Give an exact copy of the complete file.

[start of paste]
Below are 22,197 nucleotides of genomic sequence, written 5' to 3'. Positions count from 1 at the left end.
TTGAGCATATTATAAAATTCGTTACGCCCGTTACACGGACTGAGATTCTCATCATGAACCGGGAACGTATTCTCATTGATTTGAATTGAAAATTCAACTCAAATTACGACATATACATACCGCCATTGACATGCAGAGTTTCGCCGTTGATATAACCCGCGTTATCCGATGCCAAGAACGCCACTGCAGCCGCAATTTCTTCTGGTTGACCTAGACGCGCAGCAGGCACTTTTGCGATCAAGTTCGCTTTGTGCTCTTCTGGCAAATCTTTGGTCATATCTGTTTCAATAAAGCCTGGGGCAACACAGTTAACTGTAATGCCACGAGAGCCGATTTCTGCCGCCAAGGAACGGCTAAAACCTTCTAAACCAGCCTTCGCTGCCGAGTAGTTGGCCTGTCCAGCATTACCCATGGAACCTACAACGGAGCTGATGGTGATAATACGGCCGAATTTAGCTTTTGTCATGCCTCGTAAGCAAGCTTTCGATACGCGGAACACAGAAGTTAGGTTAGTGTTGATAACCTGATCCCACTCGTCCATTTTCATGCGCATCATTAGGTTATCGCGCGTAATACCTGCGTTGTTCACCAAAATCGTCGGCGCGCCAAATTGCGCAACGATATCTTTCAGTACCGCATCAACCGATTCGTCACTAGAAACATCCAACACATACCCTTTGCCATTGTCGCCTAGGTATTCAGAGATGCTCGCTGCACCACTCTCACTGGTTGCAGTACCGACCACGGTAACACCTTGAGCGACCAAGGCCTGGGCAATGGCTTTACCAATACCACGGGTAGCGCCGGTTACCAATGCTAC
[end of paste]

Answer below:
Below are 22,197 nucleotides of genomic sequence, written 5' to 3'. Positions count from 1 at the left end.
TTGAGCATATTATAAAATTCGTTACGCCCGTTACACGGACTGAGATTCTCATCATGAACCGGGAACGTATTCTCATTGATTTGAATTGAAAATTCAACTCAAATTACGACATATACATACCGCCATTGACATGCAGAGTTTCGCCGTTGATATAACCCGCGTTATCCGATGCCAAGAACGCCACTGCAGCCGCAATTTCTTCTGGTTGACCTAGACGCGCAGCAGGCACTTTTGCGATCAAGTTCGCTTTGTGCTCTTCTGGCAAATCTTTGGTCATATCTGTTTCAATAAAGCCTGGGGCAACACAGTTAACTGTAATGCCACGAGAGCCGATTTCTGCCGCCAAGGAACGGCTAAAACCTTCTAAACCAGCCTTCGCTGCCGAGTAGTTGGCCTGTCCAGCATTACCCATGGAACCTACAACGGAGCTGATGGTGATAATACGGCCGAATTTAGCTTTTGTCATGCCTCGTAAGCAAGCTTTCGATACGCGGAACACAGAAGTTAGGTTAGTGTTGATAACCTGATCCCACTCGTCCATTTTCATGCGCATCATTAGGTTATCGCGCGTAATACCTGCGTTGTTCACCAAAATCGTCGGCGCGCCAAATTGCGCAACGATATCTTTCAGTACCGCATCAACCGATTCGTCACTAGAAACATCCAACACATACCCTTTGCCATTGTCGCCTAGGTATTCAGAGATGCTCGCTGCACCACTCTCACTGGTTGCAGTACCGACCACGGTAACACCTTGAGCGACCAAGGCCTGGGCAATGGCTTTACCAATACCACGGGTAGCGCCGGTTACCAATGCTAC